5 Ways to Ruin Your Credit

5 Ways to Ruin Your Credit

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Credit

Surprisingly enough, ruining your credit score does not usually happen overnight.  It’s common to make multiple poor decisions that add up to destroy your credit.  It is often due to the lack of information and confusion surrounding credit scores that lead people down the black hole of credit depreciation. 

Once your credit is on the decline, you are even more likely to make these mistakes. I’ve compiled a list of the most common errors that will ruin your credit and the reasons why you should avoid them. It is much easier to protect your credit than to fix it. 

1) Co-Sign for Someone Else

It can be hard to avoid co-signing for a family member because you will want to find any way that you can to help them. It’s natural to want to make their lives easier and aid your loved ones in buying a house or car. While your intentions are good, this is incredibly risky.

When you co-sign a loan, you are just as responsible for it if the other party defaults. If you help a family member get a loan for a house or a vehicle and they stop making payments, the property will get repossessed. Your only two options at that point will be to take over the loan and make the payments, or the repossession will go on your credit report (for seven years, yikes!), and it will be sent to collections.

Pro Tip: If someone is asking you to co-sign, they cannot afford the loan independently. Whether it is from a lack of funds or a bad credit history, there is a reason that they can’t attain that credit line. There is considerable risk involved if they don’t make their payments, and it is not worth ruining your credit.

2) Max Out Your Credit Cards

It’s easy to forget that you have to pay back every penny borrowed, including interest, when you first receive a credit card. If you get a card with a $5,000 credit limit, it’s tempting to spend all of that money. However, just because they offer you the limit does not mean you need to max it out. 

Credit utilization has a substantial impact on your credit score. The more utilization, the more your score will drop. Paying balances and keeping them low will instantly improve your credit score.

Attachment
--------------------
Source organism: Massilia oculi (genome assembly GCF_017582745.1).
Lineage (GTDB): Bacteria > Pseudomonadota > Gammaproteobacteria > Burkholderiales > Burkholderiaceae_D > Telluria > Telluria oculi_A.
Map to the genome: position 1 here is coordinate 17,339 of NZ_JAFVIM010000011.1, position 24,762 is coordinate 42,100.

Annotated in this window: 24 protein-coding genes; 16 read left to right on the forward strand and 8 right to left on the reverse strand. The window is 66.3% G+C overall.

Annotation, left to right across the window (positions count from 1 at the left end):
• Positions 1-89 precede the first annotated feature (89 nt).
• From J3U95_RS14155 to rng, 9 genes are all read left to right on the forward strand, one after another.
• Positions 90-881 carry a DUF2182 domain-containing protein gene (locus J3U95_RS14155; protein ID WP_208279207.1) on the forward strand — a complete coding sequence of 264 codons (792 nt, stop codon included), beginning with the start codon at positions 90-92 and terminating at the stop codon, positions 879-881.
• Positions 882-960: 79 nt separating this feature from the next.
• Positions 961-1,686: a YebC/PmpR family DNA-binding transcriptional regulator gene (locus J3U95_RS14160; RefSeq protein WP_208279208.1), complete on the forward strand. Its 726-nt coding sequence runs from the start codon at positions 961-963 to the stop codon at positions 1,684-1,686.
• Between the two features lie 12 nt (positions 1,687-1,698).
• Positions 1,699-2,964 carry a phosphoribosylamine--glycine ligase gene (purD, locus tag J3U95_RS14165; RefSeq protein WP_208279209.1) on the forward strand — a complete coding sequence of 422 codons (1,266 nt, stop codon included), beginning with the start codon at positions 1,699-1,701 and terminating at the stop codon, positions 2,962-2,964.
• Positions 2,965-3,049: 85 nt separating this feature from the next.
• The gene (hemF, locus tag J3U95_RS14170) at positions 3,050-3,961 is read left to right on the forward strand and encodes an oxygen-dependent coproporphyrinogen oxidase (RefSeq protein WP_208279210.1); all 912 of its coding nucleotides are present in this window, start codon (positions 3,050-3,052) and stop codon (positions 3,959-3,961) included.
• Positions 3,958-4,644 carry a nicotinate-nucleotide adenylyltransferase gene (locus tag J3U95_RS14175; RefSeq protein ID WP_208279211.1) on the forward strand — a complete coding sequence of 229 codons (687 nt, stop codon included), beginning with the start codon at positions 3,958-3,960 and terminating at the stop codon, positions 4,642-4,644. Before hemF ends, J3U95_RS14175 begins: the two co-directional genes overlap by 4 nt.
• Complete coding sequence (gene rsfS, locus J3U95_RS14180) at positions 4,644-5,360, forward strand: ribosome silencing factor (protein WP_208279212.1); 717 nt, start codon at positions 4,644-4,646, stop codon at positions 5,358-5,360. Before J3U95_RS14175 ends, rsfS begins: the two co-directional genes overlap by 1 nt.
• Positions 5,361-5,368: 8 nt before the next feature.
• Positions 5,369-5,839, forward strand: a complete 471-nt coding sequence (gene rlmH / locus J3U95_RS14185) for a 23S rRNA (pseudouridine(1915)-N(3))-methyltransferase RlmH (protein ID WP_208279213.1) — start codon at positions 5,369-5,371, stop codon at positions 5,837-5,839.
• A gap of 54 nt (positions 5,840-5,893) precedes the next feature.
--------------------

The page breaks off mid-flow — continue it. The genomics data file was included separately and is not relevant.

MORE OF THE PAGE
Pro Tip: Your credit utilization should be no more than 30%, and I advise clients no more than 10%. You should only use your credit card if you already have the money and intend on paying it down to build your credit. Never carry a balance unless you want to pay interest. Your emergency fund should be a savings account, not a credit card.

3) Apply for More Credit

Every time you apply for more credit, it will result in a hard inquiry. Hard inquiries can cause a 15 to 20 point credit score decrease. While a few over many years might not seem like a big deal, it can actually have a significant impact on your overall score.

If you are hoping to make a large purchase soon, like a house or a car, applying for more credit can be harmful. The more hard inquiries there are, the riskier you will seem to the lender. The chances of receiving a house loan decrease each time an inquiry is requested.

Pro Tip: Hard inquiries make up 10% of your credit score and stay on your credit report for 24 months. Create a savings account by putting a small amount of money aside every month. This way, you can pull from that account in emergencies and avoid applying for more credit.

4) Pay Your Bills Late

Paying your bills late is an expensive bad habit that will quickly ruin your credit.  This includes payments to credit cards, loans, installments, phones, and utilities. Paying bills late will not only negatively affect your score, but most accounts also apply late fees. 

Between the fees, the hit to your score, and the interest, you should avoid paying your bills late whenever you can. Many companies will raise your interest rate if you have multiple consecutive late payments. Check in to see if your account offers automatic payments so you won’t miss them.

Pro Tip: Payment history makes up 35% of your credit score. Write a list of all of your bills and their due dates. Create a budget and fill in your payments as they correspond to your paycheck. Following your budget will help you make your payments on time. Using a budget will also help you track and save your leftover money rather than spending it aimlessly. 

5) Ignore Your Credit Report

Staying on top of your credit will allow you to catch any fraudulent activity or potential errors that can hurt your credit. If you are concerned that your score is low, remember that the sooner you start working on improving it, the faster it will increase.

There are several ways to check your credit for free, without hard inquiries ruining your credit. You can obtain Transunion and Equifax through Credit Karma and Experian on their website. You can also get all three credit reports for free at Annual Credit Report.

Pro Tip: Check your credit report at least once a year or quarterly. If you find something suspicious, make sure to dispute it immediately. It can take time to have items removed from your credit report, so you want to catch this behavior as soon as possible.

If you have recently run into any of these problems, reach out and speak with a professional. The more proactive you are with your credit, the faster you can fix any issues. 

My Credit Improvement Coaching session will walk you through the step-by-step process to fix your credit score. From explaining what a credit report includes and how to read it to breaking down what lenders look for when analyzing your report, I will cover it all so you can continue to build good credit. I offer my expert opinion on which accounts are most crucial to settle and offer the support so you feel confident on your journey.

 

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